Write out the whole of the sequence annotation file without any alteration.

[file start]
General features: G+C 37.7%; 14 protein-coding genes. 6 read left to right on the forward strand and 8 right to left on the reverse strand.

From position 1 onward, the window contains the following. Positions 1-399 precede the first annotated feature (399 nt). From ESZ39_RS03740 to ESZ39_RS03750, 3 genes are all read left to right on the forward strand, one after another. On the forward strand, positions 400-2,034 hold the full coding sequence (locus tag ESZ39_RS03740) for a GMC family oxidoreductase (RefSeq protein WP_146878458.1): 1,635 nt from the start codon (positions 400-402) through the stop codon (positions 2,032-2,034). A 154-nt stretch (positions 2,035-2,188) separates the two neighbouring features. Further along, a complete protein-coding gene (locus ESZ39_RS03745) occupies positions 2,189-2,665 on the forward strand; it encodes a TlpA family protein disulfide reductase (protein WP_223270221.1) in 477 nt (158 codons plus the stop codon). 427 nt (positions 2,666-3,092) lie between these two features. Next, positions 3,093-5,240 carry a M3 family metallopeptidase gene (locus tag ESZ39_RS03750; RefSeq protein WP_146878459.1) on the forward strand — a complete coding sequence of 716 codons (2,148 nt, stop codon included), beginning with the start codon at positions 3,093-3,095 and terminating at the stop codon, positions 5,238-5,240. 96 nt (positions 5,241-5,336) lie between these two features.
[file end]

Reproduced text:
General features: G+C 37.7%; 14 protein-coding genes. 6 read left to right on the forward strand and 8 right to left on the reverse strand.

From position 1 onward, the window contains the following. Positions 1-399 precede the first annotated feature (399 nt). From ESZ39_RS03740 to ESZ39_RS03750, 3 genes are all read left to right on the forward strand, one after another. On the forward strand, positions 400-2,034 hold the full coding sequence (locus tag ESZ39_RS03740) for a GMC family oxidoreductase (RefSeq protein WP_146878458.1): 1,635 nt from the start codon (positions 400-402) through the stop codon (positions 2,032-2,034). A 154-nt stretch (positions 2,035-2,188) separates the two neighbouring features. Further along, a complete protein-coding gene (locus ESZ39_RS03745) occupies positions 2,189-2,665 on the forward strand; it encodes a TlpA family protein disulfide reductase (protein WP_223270221.1) in 477 nt (158 codons plus the stop codon). 427 nt (positions 2,666-3,092) lie between these two features. Next, positions 3,093-5,240 carry a M3 family metallopeptidase gene (locus tag ESZ39_RS03750; RefSeq protein WP_146878459.1) on the forward strand — a complete coding sequence of 716 codons (2,148 nt, stop codon included), beginning with the start codon at positions 3,093-3,095 and terminating at the stop codon, positions 5,238-5,240. 96 nt (positions 5,241-5,336) lie between these two features.